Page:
It can be seen from Table 2 that, while erroneous current cutoff operation of seal plates took place with the comparative example batteries C1-C7 and H1-H5 thus cutting off electrical conduction in the batteries and not performing as batteries, no erroneous current cutoff operation of seal plates took place with the example batteries A1-A7 and F1-F5 of the present invention. In this test, as a result of exposing batteries to an elevated temperature of 85 C., the internal pressure rose due to evaporation of the liquid electrolyte and volume expansion of the evolving gas. With the comparative example batteries C1-C7 and H1-H5, electrical connection for the electric current was erroneously cutoff because the rupture pressure of the lower vent member 2 of the seal plate was low. On the other hand, with the example batteries A1-A7 and F1-F5 of the present invention, electrical connection for the electric current was not erroneously cutoff because the rupture pressure had been set at an optimum value relative to each respective spatial volume occupancy ratio. From the above results, it can be seen that, with batteries that are provided with an explosion-proof seal plate which has been set to an optimum rupture pressure relative to each respective spatial volume occupancy ratio, while the cutoff device operates before ignition of the battery in the event of excessive overcharge, the cutoff device does not operate while being stored at an elevated temperature, thus suggesting that batteries safer than; conventional batteries and with a high reliability can be fabricated.

(3) Fire Throw-in Test:

The fire throw-in test is a test assuming incineration after disposal of batteries, where a battery is burnt in a combustion furnace using charcoal or wood. Status of the battery after the test is observed. In the example batteries A1-A7 of the present invention, the rupture pressure of the upper vent member 1, the rupture pressure of the thin portion of the bottom of the case, and the caulking withstand pressure of the sealing part of the seal plate were respectively set at 18-24 kgf/cm2, 40-60 kgf/cm2, and 70-90 kgf/cm2. As comparative examples, batteries D1-D7 were fabricated of which the spatial volume occupancy ratio and the rupture pressure of the lower vent member 2 were the same as those of example batteries A1-A7, the rupture pressure of the upper vent member 1 of the seal plate had been set at 18-24 kgf/cm2, the rupture pressure of the thin portion of the bottom of the case had been set at 17 kgf/cm2, and the caulking withstand pressure of the sealing part of the seal plate had been set at 70-90 kgf/cm2; comparative batteries E1-E7 were fabricated of which the rupture pressure of the upper vent member 1 had been set at 18-24 kgf/cm2, the rupture pressure of the thin portion of the bottom of the case had been set at 40-60 kgf/cm2, and the caulking withstand pressure of the sealing part of the seal plate had been set at 30 kgf/cm2. Table 3 shows the results of fire throw-in test of the example batteries of the present invention and the comparative example batteries.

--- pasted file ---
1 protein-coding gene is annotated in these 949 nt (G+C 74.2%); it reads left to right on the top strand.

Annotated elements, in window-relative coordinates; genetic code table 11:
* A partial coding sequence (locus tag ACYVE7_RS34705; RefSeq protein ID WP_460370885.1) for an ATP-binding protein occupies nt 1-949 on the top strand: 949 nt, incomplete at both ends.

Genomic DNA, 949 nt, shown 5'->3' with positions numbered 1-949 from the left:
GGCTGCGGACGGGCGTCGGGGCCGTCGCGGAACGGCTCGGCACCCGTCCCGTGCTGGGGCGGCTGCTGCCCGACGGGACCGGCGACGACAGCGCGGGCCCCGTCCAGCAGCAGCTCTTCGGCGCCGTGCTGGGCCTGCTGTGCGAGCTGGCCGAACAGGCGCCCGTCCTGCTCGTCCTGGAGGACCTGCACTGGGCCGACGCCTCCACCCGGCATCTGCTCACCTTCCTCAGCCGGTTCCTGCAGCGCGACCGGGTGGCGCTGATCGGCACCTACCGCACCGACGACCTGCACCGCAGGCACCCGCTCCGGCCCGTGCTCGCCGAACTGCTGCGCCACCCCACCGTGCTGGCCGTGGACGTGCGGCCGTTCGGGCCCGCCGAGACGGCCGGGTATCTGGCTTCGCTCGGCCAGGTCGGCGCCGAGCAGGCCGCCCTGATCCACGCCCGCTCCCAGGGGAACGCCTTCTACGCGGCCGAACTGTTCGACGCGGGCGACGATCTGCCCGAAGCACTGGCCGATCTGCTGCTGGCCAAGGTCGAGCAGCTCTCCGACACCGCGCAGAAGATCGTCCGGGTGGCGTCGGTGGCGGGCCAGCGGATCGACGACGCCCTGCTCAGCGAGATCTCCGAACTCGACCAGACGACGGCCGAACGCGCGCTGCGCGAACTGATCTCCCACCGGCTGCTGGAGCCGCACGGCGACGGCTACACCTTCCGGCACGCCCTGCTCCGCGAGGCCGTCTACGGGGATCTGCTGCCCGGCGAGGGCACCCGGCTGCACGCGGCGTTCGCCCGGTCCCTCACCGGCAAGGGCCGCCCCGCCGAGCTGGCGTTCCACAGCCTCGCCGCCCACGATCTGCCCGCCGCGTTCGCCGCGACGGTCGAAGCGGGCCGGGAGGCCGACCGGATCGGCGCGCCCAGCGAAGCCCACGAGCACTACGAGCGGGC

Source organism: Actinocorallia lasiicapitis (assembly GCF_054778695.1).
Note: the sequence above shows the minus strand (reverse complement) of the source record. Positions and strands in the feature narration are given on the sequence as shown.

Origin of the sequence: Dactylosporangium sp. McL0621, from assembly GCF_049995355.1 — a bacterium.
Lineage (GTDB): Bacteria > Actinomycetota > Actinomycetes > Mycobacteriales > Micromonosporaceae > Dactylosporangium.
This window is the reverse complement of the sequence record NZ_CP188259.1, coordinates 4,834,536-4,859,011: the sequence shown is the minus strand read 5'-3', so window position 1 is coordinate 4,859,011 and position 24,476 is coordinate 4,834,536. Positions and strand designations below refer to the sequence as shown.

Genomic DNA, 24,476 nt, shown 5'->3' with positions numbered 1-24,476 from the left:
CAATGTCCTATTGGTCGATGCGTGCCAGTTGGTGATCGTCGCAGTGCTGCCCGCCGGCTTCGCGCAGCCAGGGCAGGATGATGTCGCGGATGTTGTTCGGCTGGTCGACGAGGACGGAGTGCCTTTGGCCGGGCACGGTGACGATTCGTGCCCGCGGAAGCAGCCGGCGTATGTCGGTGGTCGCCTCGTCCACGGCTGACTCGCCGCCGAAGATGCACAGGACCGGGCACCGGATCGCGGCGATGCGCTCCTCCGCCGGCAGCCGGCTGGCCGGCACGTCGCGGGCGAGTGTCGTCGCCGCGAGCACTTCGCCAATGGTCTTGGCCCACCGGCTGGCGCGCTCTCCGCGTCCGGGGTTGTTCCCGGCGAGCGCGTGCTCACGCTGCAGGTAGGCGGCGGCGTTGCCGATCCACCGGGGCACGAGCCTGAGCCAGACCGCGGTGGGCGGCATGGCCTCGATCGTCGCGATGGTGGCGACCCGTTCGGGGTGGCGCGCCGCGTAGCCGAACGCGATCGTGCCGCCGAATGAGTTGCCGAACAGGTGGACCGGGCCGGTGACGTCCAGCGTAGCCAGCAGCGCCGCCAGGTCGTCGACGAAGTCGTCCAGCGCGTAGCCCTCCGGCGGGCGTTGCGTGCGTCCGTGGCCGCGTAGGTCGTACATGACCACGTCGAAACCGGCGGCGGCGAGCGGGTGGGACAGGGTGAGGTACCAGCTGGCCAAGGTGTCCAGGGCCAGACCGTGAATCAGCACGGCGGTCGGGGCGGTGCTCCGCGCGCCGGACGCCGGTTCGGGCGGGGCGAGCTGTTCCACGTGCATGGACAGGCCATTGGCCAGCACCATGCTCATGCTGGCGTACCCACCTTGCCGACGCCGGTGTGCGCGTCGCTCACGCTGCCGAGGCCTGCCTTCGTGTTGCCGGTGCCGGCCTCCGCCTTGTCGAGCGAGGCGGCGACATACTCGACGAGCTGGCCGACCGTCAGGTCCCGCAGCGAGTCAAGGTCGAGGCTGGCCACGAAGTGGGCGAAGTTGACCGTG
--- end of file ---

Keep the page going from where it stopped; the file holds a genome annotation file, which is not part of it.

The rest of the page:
TABLE 3
Upper Rupture Caulking
vent member pressure of withstand Fire
rupture case bottom pressure of throw-in
pressure thin portion sealing part explosion
Battery type (kgf/cm2) (kgf/cm2) (kgf/cm2) ratio
Ex- A1-A7 18-24 40-60 70-90  0/100
amples
Com- D1-D7 18-24 17 70-90  0/100
parative E1-E7 18-24 40-60 30 100/100
ex-
amples
(Note) Spatial volume occupancy ratio and lower vent member rupture pressure of D1-D7 and E1-E7 are the same as those of A1-A7

It can be seen from Table 3 that, though the comparative example batteries D1-D7 did not explode, as the rupture pressure of the thin portion of the bottom of the battery case was lower than the rupture pressure of the upper vent member 1, in the event of a slight increase in the battery internal pressure owing to temperature rise of the battery due to overcharge and other reasons, there occurred an instance in which the thin portion of the bottom of a battery ruptured even in the case safety could be secured by the rupture of the upper vent member 1 only of the seal plate. This may cause leakage of the liquid electrolyte leading to failure of an equipment. Accordingly, a test was conducted on several values of the difference between the rupture pressure of the upper vent member 1 and the rupture pressure of the case bottom thin portion. As a result, it was found preferable that the rupture pressure of the case bottom thin portion be set higher than the upper limit of the rupture pressure of the upper vent member 1 by at least 16 kgf/cm2.